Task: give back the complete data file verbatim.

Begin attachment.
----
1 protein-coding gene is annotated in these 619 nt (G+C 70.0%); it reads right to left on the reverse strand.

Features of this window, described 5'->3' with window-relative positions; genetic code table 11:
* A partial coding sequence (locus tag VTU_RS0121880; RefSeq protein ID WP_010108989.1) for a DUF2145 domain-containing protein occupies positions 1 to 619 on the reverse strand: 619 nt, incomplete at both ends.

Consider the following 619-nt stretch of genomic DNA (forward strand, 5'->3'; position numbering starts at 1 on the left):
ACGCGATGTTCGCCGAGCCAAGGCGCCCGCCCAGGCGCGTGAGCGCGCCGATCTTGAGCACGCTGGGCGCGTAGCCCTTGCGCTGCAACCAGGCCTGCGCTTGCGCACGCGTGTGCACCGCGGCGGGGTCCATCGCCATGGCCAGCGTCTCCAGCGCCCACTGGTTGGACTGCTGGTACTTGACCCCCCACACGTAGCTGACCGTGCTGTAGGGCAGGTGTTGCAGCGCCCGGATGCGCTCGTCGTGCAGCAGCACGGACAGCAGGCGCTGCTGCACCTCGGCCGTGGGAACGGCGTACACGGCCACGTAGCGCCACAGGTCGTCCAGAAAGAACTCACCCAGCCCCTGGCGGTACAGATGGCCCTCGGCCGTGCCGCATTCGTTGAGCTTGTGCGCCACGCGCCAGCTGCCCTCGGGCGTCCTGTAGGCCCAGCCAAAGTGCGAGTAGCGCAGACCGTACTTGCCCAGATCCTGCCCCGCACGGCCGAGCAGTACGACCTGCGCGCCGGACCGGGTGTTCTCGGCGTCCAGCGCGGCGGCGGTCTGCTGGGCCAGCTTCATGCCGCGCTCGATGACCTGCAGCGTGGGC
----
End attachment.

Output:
1 protein-coding gene is annotated in these 619 nt (G+C 70.0%); it reads right to left on the reverse strand.

Features of this window, described 5'->3' with window-relative positions; genetic code table 11:
* A partial coding sequence (locus tag VTU_RS0121880; RefSeq protein ID WP_010108989.1) for a DUF2145 domain-containing protein occupies positions 1 to 619 on the reverse strand: 619 nt, incomplete at both ends.

Consider the following 619-nt stretch of genomic DNA (forward strand, 5'->3'; position numbering starts at 1 on the left):
ACGCGATGTTCGCCGAGCCAAGGCGCCCGCCCAGGCGCGTGAGCGCGCCGATCTTGAGCACGCTGGGCGCGTAGCCCTTGCGCTGCAACCAGGCCTGCGCTTGCGCACGCGTGTGCACCGCGGCGGGGTCCATCGCCATGGCCAGCGTCTCCAGCGCCCACTGGTTGGACTGCTGGTACTTGACCCCCCACACGTAGCTGACCGTGCTGTAGGGCAGGTGTTGCAGCGCCCGGATGCGCTCGTCGTGCAGCAGCACGGACAGCAGGCGCTGCTGCACCTCGGCCGTGGGAACGGCGTACACGGCCACGTAGCGCCACAGGTCGTCCAGAAAGAACTCACCCAGCCCCTGGCGGTACAGATGGCCCTCGGCCGTGCCGCATTCGTTGAGCTTGTGCGCCACGCGCCAGCTGCCCTCGGGCGTCCTGTAGGCCCAGCCAAAGTGCGAGTAGCGCAGACCGTACTTGCCCAGATCCTGCCCCGCACGGCCGAGCAGTACGACCTGCGCGCCGGACCGGGTGTTCTCGGCGTCCAGCGCGGCGGCGGTCTGCTGGGCCAGCTTCATGCCGCGCTCGATGACCTGCAGCGTGGGC